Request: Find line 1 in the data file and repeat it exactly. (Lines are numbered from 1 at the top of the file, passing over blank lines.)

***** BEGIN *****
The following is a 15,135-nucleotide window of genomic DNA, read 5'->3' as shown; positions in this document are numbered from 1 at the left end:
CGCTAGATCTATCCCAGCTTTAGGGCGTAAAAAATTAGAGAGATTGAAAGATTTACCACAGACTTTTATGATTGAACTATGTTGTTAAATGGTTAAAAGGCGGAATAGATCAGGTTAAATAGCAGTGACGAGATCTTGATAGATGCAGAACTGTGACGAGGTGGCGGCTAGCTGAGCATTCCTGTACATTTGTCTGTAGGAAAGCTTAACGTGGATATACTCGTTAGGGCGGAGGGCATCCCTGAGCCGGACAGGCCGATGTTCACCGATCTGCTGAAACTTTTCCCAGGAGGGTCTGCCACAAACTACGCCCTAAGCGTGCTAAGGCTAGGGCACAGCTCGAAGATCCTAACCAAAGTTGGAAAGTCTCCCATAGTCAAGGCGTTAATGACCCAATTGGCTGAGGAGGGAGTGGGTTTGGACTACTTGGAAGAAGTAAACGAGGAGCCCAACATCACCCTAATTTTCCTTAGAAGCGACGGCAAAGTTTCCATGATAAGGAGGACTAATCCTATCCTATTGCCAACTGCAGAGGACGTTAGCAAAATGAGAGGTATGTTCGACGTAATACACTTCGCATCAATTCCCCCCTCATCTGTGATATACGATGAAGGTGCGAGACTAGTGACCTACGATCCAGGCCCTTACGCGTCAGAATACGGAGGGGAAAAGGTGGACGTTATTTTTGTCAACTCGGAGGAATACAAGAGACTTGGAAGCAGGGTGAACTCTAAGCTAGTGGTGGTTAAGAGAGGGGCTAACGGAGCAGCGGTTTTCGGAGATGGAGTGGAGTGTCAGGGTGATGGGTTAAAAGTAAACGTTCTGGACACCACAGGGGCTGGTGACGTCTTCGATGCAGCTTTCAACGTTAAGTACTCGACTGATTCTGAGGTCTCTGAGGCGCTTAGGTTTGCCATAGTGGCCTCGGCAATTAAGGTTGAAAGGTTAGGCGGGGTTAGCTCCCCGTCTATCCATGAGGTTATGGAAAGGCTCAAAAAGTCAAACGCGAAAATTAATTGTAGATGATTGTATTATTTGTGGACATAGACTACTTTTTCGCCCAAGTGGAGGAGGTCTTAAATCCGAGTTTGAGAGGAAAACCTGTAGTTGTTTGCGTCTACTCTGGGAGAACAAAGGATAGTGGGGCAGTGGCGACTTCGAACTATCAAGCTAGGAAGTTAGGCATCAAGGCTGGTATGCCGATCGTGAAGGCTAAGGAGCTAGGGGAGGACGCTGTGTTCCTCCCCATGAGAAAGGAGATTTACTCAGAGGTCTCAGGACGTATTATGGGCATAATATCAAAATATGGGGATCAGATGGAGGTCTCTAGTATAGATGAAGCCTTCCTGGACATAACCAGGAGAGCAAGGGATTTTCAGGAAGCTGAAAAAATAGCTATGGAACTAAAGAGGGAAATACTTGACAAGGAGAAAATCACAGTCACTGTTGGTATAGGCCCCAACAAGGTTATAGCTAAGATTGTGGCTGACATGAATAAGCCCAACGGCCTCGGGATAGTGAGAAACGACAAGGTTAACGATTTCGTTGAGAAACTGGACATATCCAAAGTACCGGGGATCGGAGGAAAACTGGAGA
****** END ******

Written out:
The following is a 15,135-nucleotide window of genomic DNA, read 5'->3' as shown; positions in this document are numbered from 1 at the left end: